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ONS analysis provides insight into women most at risk of partner abuse

Sep 29, 2018, 23:26 PM
Family Law, domestic abuse, partner abuse, Office for National Statistics, women, Crime Survey for England and Wales
The Office for National Statistics (ONS) has analysed three years of data from the Crime Survey for England and Wales to help develop insight into which women are most at risk of experiencing abuse by a partner or former partner.
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Date : May 31, 2018, 10:27 AM
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The Office for National Statistics (ONS) has analysed three years of data from the Crime Survey for England and Wales to help develop insight into which women are most at risk of experiencing abuse by a partner or former partner.

The ONS analysis shows that:

  • Young women (age 16-24) were more likely to have experienced partner abuse recently than older women. (age 45-59).
  • Women with a long-term illness or disability were more than twice as likely to have experienced some form of partner abuse (12.4%) than women who did not (5.1%).
  • Bisexual women were nearly twice as likely to have experienced partner abuse than heterosexual women (10.9% compared with 6.0%).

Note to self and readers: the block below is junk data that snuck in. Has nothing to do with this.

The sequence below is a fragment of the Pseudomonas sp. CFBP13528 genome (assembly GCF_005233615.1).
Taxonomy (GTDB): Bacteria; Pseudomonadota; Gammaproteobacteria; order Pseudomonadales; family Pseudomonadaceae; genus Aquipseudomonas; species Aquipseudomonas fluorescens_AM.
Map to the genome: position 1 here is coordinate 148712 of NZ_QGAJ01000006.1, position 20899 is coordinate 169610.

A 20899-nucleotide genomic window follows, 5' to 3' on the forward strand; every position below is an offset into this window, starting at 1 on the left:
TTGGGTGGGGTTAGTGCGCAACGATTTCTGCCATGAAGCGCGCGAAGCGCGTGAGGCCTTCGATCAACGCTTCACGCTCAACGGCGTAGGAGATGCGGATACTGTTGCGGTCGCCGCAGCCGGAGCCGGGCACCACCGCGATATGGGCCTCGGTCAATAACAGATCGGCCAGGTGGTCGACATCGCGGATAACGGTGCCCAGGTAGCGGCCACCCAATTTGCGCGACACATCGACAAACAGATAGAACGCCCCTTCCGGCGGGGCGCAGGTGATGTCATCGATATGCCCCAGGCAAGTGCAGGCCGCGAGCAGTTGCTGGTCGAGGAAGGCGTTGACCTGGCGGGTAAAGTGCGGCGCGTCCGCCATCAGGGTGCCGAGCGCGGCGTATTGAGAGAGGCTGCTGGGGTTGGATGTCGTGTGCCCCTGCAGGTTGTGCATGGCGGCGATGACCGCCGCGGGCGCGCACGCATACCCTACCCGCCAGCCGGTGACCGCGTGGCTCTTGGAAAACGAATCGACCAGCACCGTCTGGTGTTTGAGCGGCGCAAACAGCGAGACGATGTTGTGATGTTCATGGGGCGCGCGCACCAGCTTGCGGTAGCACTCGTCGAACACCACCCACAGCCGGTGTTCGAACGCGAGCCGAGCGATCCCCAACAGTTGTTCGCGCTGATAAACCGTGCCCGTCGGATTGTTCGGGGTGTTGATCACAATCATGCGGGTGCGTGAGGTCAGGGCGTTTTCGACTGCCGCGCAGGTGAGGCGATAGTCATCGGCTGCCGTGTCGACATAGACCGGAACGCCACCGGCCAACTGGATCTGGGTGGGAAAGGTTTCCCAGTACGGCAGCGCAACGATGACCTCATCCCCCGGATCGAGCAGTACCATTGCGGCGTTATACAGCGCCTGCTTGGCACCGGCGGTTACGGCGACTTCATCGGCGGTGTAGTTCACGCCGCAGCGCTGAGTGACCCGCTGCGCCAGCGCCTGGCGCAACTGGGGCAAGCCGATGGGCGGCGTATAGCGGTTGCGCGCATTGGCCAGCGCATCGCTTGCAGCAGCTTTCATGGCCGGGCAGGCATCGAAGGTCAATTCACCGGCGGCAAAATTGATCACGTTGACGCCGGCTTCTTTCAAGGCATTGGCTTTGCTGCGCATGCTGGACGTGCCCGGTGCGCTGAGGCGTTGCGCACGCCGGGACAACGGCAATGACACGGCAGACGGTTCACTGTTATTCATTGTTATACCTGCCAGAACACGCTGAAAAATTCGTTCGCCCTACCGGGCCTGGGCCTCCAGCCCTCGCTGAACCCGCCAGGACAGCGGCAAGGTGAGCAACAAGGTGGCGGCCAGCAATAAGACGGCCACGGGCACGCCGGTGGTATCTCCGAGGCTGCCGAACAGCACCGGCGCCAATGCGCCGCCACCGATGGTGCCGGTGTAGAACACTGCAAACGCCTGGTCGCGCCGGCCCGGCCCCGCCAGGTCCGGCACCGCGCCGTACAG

• Women who identified with mixed/multiple ethnicities were more likely to have experienced partner abuse (10.1%) than any other ethnic group.

Looking at the types of households in which women were more likely to experience abuse, the ONS found that:

  • Women living in households with an income of less than £10,000 were more than four times as likely (14.3%) to have experienced partner abuse than women living in households with an income of £50,000 or more (3.3%).
  • Women living in social housing (11.1%) were nearly three times as likely to have experienced partner abuse than women who were owner occupiers (4.1%).

The ONS article also considers what the UK government is currently doing to tackle domestic abuse and how partner abuse data in the UK compares with other countries in the EU.

Commenting on the findings, Glenn Everett from the ONS, said:

‘Today’s analysis gives insight into the characteristics of women who are more vulnerable to partner abuse. It also tells us about the types of households they live in. This can help to inform policies and services aimed at ending violence against women and girls – one of the key targets in the United Nations Sustainable Development Goals.’

Read the analysis in full here.

Earlier ONS analysis, containing information on partner abuse experienced by males, and on other types of domestic abuse experienced by both males and females, can be found here.

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